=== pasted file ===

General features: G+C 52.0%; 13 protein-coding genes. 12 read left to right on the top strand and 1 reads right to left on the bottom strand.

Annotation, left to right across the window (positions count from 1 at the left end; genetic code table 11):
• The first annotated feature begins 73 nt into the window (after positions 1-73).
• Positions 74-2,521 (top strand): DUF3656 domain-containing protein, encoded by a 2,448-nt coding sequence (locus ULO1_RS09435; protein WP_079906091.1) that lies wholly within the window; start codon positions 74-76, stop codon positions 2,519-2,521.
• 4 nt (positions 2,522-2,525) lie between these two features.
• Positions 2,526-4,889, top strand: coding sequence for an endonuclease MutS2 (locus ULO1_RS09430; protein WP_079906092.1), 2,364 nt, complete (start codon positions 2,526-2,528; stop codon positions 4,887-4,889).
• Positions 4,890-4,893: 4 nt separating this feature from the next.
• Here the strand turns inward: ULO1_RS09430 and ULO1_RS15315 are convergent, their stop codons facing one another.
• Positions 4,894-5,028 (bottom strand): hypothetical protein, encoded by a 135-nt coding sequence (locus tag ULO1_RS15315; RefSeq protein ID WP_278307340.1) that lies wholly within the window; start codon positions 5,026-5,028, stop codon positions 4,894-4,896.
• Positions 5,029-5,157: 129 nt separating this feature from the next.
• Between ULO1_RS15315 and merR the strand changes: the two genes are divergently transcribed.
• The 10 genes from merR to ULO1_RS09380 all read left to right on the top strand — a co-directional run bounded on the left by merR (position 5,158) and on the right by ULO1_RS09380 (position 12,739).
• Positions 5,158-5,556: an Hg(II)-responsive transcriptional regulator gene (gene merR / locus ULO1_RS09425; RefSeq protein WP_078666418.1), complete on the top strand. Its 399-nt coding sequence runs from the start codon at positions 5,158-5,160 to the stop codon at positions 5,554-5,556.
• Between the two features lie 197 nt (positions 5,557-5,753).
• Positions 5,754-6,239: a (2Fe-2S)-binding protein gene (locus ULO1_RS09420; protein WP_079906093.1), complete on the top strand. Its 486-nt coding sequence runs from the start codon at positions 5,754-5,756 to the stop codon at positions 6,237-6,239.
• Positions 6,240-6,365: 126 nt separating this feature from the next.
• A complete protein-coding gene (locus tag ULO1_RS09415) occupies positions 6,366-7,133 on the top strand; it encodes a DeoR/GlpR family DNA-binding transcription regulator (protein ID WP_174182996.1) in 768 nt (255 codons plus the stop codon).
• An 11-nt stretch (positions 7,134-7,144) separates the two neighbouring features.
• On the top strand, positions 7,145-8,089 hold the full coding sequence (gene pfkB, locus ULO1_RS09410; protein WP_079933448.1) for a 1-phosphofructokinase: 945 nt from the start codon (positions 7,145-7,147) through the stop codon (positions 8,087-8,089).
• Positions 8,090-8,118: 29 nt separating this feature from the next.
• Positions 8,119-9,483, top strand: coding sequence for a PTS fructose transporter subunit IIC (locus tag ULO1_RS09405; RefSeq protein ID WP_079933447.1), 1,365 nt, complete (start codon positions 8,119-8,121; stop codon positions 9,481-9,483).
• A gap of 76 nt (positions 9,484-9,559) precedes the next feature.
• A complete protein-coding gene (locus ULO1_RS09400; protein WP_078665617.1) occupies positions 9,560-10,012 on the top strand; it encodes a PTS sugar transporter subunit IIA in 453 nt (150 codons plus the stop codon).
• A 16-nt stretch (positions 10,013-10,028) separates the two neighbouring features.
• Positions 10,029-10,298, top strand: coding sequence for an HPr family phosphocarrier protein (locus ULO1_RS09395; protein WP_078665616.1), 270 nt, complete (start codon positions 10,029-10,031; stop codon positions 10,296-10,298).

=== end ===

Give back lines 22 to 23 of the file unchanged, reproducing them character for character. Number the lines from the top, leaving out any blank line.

• A gap of 76 nt (positions 9,484-9,559) precedes the next feature.
• A complete protein-coding gene (locus ULO1_RS09400; protein WP_078665617.1) occupies positions 9,560-10,012 on the top strand; it encodes a PTS sugar transporter subunit IIA in 453 nt (150 codons plus the stop codon).